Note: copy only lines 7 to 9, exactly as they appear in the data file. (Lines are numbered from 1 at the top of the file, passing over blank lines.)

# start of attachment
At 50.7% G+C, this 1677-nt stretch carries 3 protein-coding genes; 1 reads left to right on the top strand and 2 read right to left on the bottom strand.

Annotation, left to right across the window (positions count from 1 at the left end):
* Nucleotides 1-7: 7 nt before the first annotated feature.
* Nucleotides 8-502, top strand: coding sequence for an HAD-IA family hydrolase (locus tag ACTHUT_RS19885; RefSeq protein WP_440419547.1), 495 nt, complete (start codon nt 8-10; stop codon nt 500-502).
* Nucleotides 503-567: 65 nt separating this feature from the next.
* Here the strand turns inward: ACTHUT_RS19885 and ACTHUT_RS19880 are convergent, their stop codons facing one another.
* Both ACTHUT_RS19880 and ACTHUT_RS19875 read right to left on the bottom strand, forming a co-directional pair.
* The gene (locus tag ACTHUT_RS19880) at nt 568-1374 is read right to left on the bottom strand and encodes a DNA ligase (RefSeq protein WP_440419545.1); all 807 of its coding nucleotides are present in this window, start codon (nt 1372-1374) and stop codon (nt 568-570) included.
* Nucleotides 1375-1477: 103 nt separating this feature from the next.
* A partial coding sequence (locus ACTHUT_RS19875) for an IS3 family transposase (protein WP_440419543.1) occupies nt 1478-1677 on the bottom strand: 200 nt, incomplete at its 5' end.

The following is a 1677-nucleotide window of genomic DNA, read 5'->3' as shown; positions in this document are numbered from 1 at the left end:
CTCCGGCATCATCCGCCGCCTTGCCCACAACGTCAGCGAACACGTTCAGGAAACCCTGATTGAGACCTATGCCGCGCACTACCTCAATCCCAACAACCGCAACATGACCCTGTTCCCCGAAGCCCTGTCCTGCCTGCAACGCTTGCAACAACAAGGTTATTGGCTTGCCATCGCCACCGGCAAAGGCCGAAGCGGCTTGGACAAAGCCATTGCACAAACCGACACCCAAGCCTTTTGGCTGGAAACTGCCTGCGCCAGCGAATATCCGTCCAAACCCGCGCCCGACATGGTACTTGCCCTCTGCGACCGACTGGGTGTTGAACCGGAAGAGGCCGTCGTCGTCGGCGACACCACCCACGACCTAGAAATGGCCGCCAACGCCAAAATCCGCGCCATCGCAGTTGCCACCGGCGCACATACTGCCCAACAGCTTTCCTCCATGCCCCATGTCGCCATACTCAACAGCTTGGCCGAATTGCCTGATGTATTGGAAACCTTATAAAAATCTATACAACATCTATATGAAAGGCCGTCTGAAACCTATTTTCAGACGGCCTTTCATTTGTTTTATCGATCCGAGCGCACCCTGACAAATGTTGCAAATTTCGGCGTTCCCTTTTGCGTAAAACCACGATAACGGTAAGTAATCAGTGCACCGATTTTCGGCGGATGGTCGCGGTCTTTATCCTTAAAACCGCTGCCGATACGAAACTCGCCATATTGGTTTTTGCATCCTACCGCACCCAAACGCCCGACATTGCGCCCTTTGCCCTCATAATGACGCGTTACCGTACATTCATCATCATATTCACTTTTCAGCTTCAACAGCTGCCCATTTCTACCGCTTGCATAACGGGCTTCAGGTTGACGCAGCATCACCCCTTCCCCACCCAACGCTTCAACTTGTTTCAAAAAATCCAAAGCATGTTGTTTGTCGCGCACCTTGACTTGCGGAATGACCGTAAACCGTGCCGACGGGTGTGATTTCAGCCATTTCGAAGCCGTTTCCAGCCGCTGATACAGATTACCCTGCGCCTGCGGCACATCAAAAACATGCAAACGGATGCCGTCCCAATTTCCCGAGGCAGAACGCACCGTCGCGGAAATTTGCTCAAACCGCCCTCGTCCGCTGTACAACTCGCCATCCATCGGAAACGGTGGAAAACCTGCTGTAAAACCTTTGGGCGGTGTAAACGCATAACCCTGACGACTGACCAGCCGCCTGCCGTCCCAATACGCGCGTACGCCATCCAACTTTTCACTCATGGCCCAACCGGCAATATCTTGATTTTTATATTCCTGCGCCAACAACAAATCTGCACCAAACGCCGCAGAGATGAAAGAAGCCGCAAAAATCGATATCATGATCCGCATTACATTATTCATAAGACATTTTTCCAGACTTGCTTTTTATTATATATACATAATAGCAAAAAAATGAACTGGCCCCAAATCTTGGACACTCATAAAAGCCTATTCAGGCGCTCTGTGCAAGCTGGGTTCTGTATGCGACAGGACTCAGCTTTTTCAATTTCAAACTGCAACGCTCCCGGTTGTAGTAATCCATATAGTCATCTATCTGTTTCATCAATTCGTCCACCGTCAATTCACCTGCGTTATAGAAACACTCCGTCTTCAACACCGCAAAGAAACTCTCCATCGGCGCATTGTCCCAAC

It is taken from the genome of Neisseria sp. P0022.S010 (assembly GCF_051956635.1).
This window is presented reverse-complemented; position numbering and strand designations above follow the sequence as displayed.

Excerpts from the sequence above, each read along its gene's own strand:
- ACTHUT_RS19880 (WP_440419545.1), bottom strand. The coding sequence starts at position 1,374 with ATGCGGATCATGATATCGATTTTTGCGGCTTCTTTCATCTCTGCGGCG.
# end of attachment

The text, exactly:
* Both ACTHUT_RS19880 and ACTHUT_RS19875 read right to left on the bottom strand, forming a co-directional pair.
* The gene (locus tag ACTHUT_RS19880) at nt 568-1374 is read right to left on the bottom strand and encodes a DNA ligase (RefSeq protein WP_440419545.1); all 807 of its coding nucleotides are present in this window, start codon (nt 1372-1374) and stop codon (nt 568-570) included.
* Nucleotides 1375-1477: 103 nt separating this feature from the next.